Following up on the January 21 meeting of Hel-Mel businesses following the 1/18 drive-by shooting on the corner, I organized a meeting that took place on Tuesday at Scoops between LAPD Rampart Division Senior Lead Officer Matt Zeigler (who was in training during the initial meeting) and the businesses, to get them to voice their concerns and issues to the police, and for the police to get to know them — i.e. community-based policing. I also asked the officer if he could bring some of the L.A. County Sheriff’s Deputies who patrol L.A. City College, whom he knows well, so that they can be in the loop, and he also invited Rampart Gang Unit Detective Rick Ramos and Rampart Neighborhood Prosecutor Andre Quintero.
Present at the meeting were representatives from Scoops, The Bicycle Kitchen, Orange 20 Bikes, Pure Luck Restaurant, Synchronicity Space gallery, Fake Gallery, UTG tattoo parlor and Sacred Fools Theatre.
The meeting, which had 15 attendees and got right down to business in a mere half hour’s time, was focused on the two shootings that occurred within five days of each other in January.
Officer Zeigler briefly introduced himself and said that he welcomed the relatively recent changes to the corner and how it attracts new people to the community. He added that he wanted to see that energy continue there in the Heliotrope-Melrose corner.
The January 18th shooting is currently under investigation by another Rampart detective. but Det. Ramos informed everyone that there was no evidence of it being a gang-related shooting. He also addressed concerns from eyewitnesses and bystanders who were initially told to stay away from the scene by explaining that in a perimeter situation, the police’s main concerns are finding the suspect and keeping the community out of harm’s way. Officer Zeigler said that what complicated the incident was that no one came forth to say they were hurt or shot at, which made identification of the gunman difficult.
Later that week, on the night of January 23, shots were fired from attendees of a party at The Strange, on 4316 Melrose Ave. There were no reports of anyone hurt, but nonetheless it raised the ire of the local businesses and residents alike. Nearly all of the businesses expressed concerns about unruly patrons from the parties and the associated issues they bring. Many doubted the promoter has the proper permits to do the party. Officer Zeigler said that he will contact the venue’s property owner prior to their next party. Tai Kim from Scoops also gave Officer Zeigler the fliers he got for The Strange’s next major party on February 13 (complete with contact information).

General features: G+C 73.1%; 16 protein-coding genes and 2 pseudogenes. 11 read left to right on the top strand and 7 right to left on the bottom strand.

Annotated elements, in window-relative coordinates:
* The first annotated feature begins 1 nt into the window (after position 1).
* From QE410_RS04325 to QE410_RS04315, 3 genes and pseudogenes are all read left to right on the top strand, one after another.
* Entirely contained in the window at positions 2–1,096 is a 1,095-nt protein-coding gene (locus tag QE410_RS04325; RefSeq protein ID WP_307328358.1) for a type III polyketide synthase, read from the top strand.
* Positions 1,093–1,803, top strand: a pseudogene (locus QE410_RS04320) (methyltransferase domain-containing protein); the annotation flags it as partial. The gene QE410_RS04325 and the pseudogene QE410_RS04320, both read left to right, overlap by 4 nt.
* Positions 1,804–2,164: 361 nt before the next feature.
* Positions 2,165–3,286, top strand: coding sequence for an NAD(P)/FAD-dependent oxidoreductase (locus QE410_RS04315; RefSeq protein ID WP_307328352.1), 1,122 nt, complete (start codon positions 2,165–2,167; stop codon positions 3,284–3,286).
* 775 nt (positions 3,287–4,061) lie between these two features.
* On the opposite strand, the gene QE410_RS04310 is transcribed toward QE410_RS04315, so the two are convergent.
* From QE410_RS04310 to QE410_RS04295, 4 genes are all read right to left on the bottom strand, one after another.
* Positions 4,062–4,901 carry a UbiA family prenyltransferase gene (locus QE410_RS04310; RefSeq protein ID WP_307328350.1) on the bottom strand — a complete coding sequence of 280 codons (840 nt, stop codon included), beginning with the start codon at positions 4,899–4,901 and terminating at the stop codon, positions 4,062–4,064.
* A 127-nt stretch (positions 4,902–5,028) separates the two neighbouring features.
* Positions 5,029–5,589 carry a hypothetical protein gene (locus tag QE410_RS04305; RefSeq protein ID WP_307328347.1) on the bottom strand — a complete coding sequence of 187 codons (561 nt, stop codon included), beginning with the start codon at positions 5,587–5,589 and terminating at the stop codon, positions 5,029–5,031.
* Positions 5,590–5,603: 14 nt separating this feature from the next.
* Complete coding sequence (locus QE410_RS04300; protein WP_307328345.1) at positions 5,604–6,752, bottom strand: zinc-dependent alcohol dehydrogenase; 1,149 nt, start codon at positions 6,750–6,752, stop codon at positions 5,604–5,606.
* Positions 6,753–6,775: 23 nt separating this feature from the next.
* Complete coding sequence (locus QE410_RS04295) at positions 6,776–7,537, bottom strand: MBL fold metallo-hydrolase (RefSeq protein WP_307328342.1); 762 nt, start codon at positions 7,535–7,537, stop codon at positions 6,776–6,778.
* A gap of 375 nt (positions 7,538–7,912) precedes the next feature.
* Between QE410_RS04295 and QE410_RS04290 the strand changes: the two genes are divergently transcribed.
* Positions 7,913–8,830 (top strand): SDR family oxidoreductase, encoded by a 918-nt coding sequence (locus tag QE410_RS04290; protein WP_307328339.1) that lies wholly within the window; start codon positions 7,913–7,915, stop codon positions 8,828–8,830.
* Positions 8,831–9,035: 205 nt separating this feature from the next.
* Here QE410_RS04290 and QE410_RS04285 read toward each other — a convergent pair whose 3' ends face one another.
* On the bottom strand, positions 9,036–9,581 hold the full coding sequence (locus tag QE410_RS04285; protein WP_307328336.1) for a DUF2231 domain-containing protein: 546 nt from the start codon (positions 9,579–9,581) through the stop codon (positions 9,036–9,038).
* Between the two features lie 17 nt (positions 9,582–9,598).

“Usually property owners take care of the problem once I explain to them all the fines they could pay,” Zeigler said.
TJ from Orange 20 Bikes produced a DVD with footage of both events from his store’s surveillance camera, and gave it to Officer Zeigler.
But neither of these incidents show up on the LAPD Crime Maps website, which only lists crimes according to the following criteria: Burglary (Property), Grand Theft Auto, Theft from Vehicle, Personal/Other Theft, Robbery (Violent), Aggravated Assault, Rape and Homicide.
The Bicycle Kitchen’s Kelly Martin, who organized the initial meeting weeks ago, expressed in a follow-up email that the group meet on a monthly basis, with Officer Zeigler offering to attend them on his days of availability. She also mentioned that the group can discuss other common issues, like street lighting. Looks like the start of a great relationship between the community and law enforcement. That’s how community-based policing works.
After the meeting I asked Detective Ramos about the gang situation in the immediate area. He said that it’s been reducing each year, and personally speaking, though there’s been a presence, I haven’t really heard much. He said the neighborhood gangs – Clanton and Black Diamonds – are still around in one form or another, but a combination of factors like gang injunctions, 3-strikes and gang intervention programs have cooled down the local gang presence. He said he is very concerned about the current California state budget crisis, especially with regard to the release of certain inmates from prisons.
Being an organizer in the community for as long as I have, I couldn’t stress more the importance of getting to know your Senior Lead Officer. Develop an in-person rapport with them, and not just during noticeable periods of crime. Get to know who they are and they’ll get to know who you are, so you’re more than just a voice on the phone, but a real person they know — they’ll be much more responsive. If you live in the City of Los Angeles and want to know who your Senior Lead Officer is, call (877) ASK-LAPD.